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@  Mike T : (24 March 2015 - 06:21 PM) If they and you are sure of the diagnosis, it's a good idea to go ahead.
@  Chicklet : (24 March 2015 - 11:21 AM) Love my little car but lately has a big appetite on expensive parts! Haha
@  Chicklet : (24 March 2015 - 11:20 AM) This question is about the oil pump chain problem from a couple of days ago. Heard that the sound(a chain sort of rattle when you let off the accelerator) could also be from the clutch plate. Does this sound like something that is a possibility. MB in Nanaimo wants about $2200.00 to change the oil pump change. Just trying to get a little more feed back on others who have had some same issues.
@  Bessy : (24 March 2015 - 11:16 AM) Hey!
@  Chicklet : (24 March 2015 - 11:15 AM) Hi
@  dmoonen : (22 March 2015 - 05:52 PM) Mhm the turbo does sounds off. . like its saying help me.
@  Mike T : (22 March 2015 - 12:18 PM) Yeah it is whistling too much due to the bent fin.
@  David_18 : (22 March 2015 - 12:13 PM) Just a lot of whistle for me.
@  kdubya : (22 March 2015 - 12:11 PM) hmmmm, sounds like mine.....maybe I should check. :( I did hear a buzzing I think. Is that what you meant?
@  David_18 : (22 March 2015 - 12:01 PM) Listen :)
@  David_18 : (22 March 2015 - 12:00 PM) Nothing related with the starting problem. It just make more sound than usual.
@  kdubya : (22 March 2015 - 11:50 AM) If its been like that for a while and works great what makes you think something is wrong with it now?
@  David_18 : (22 March 2015 - 11:48 AM) I know, it is like that since 4-5 years, but it still work great.
@  Mike T : (22 March 2015 - 11:41 AM) Yup that turbo has eaten something, very nasty!
@  kdubya : (22 March 2015 - 11:29 AM) somethings def wrong. That's how the turbo looks in my parts car that had an oil pump failure. And it looks like one of your fins are bent
@  David_18 : (22 March 2015 - 10:34 AM) I think something wrong with my turbo... https://lh4.googleus...0322_133347.jpg
@  Francesco : (22 March 2015 - 08:35 AM) gawd I hate that stuff. She gets it done every year. And her 12 yr old car w/60k has more signs of rust than our 13 yr old Accord w/160k that's never been rust treated.
@  Francesco : (22 March 2015 - 08:33 AM) "Rust proofing" places do worse. Mom's Corolla was overheating last summer. Popped the hood, there was a half inch of black (commercial) rust-proof spray on both sides of her rad.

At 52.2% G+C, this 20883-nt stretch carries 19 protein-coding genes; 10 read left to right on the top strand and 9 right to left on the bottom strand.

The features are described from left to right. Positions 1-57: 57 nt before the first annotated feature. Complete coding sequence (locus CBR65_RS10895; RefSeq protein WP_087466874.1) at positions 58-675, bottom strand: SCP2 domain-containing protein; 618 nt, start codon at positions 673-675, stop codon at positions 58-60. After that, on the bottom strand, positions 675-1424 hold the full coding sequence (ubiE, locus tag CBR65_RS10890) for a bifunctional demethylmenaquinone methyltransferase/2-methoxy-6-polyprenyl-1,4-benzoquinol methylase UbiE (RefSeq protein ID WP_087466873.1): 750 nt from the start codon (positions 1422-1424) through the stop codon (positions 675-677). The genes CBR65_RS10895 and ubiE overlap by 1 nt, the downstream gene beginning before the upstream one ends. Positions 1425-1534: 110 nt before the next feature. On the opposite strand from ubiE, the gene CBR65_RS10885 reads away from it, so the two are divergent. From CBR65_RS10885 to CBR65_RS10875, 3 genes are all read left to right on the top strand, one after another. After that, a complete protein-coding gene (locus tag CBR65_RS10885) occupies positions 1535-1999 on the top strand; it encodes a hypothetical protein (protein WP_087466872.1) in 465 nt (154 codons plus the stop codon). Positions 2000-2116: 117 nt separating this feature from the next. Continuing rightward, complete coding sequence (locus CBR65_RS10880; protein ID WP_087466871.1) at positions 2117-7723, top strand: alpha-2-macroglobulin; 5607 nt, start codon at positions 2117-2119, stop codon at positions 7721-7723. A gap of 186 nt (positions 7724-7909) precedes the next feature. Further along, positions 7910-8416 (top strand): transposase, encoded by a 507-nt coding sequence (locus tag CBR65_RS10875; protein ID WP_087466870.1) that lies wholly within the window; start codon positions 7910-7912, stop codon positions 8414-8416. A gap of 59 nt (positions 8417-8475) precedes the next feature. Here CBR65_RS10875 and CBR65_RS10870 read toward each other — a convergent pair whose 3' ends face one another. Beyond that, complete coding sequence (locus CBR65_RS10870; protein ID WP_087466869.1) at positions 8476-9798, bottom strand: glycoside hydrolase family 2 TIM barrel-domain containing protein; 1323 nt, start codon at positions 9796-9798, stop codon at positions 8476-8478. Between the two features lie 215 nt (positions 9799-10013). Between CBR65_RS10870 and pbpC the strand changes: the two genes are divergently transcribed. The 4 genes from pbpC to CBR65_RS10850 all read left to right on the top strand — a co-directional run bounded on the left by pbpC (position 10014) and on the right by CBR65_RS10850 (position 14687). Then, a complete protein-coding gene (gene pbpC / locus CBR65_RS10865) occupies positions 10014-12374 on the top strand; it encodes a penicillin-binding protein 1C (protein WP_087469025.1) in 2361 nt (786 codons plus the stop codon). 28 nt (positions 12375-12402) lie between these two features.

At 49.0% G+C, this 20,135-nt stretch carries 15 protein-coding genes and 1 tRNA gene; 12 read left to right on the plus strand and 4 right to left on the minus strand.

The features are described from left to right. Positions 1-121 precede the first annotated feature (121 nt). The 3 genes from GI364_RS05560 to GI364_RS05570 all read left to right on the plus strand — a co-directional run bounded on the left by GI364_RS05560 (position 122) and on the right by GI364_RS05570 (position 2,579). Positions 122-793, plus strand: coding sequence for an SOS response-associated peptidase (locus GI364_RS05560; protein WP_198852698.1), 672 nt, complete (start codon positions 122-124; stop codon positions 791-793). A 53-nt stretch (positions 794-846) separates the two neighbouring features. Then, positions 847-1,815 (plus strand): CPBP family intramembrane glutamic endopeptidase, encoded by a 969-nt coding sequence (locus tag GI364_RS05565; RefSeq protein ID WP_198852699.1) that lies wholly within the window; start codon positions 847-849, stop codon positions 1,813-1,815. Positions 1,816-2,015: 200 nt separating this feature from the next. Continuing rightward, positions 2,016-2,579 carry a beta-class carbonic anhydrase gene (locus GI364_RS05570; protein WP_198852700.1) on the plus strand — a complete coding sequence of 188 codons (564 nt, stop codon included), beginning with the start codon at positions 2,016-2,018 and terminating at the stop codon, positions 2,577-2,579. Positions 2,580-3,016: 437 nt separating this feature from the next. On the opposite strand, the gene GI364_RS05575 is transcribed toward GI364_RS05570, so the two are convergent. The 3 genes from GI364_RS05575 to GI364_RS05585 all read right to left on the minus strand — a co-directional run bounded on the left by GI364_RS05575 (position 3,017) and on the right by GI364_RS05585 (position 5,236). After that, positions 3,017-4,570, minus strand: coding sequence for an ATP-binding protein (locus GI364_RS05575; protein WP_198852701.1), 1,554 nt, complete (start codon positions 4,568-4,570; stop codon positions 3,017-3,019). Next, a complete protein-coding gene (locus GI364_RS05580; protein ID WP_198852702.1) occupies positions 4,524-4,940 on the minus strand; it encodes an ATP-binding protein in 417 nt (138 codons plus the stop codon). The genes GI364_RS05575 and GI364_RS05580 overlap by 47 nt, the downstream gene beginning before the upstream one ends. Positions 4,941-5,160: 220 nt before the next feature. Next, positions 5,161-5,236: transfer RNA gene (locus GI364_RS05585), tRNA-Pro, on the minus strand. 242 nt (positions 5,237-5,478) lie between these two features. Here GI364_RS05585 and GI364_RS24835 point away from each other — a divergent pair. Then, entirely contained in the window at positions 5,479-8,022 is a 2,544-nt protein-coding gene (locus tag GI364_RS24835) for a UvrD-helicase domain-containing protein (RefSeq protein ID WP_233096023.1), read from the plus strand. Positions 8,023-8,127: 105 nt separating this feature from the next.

@  dmoonen : (21 March 2015 - 03:14 PM) Which is still a pain . . and alllllllot of time
@  Francesco : (21 March 2015 - 01:33 PM) You need a cooling fin comb
@  dmoonen : (21 March 2015 - 01:24 PM) Yeah it flattens the fins causing over heating conditions. . . Not ideal
@  Mike T : (21 March 2015 - 09:57 AM) never use high pressure washers on a radiator or intercooler!
@  Msdumo : (21 March 2015 - 09:50 AM) msdumo, a newbie trying out shout
@  Clancy : (21 March 2015 - 08:29 AM) When I got my smart everything was clean & shiny behind the grill at 9000 Km. Now at 12000 Km it is dirty & grimey from the road. Is it OK to take off the front grill & spray shampoo & rinse there at the coin-op?
@  RoadHound : (21 March 2015 - 06:01 AM) http://www.amazon.co...Z3rL&ref=plSrch
@  RoadHound : (21 March 2015 - 05:59 AM) Found this on amazon and I don't know where to put it. http://www.amazon.co...a9LL&ref=plSrch
@  Chicklet : (20 March 2015 - 03:25 PM) Thanks, that good information. Will check it out.
@  Mike T : (20 March 2015 - 12:01 PM) OK with that further information I suspect the oil pump drive chain. Take the oil filter out, cut it open and look for metal flakes inside.
@  Chicklet : (20 March 2015 - 11:49 AM) Thanks Mike T for responding. It almost sounds more grinding/clicking like a chain having too much play. Never gearing up just when slowing or gearing down. Could there be filing in the transmission or low on fluid do this. Would a transmission flush be the first coarse of action. Thanks for your thoughts.
@  Mike T : (19 March 2015 - 07:46 PM) I am thinking of an exhaust leak.
@  Chicklet : (19 March 2015 - 03:34 PM) Sorry posted before I could say what the problem is. When my car shifts down it sounds like jake brakes on a large truck going sown hill( maybe not that loud thought) This occurs when I let off the gas. Doesn't sound good. I do not have problems shifting or anything just noisy when it shifts down. Could transmission fluid be low?
@  Chicklet : (19 March 2015 - 03:29 PM) Its been awhile since I have been here, but I having an issue not sure where i should start without incurring undo exspensive.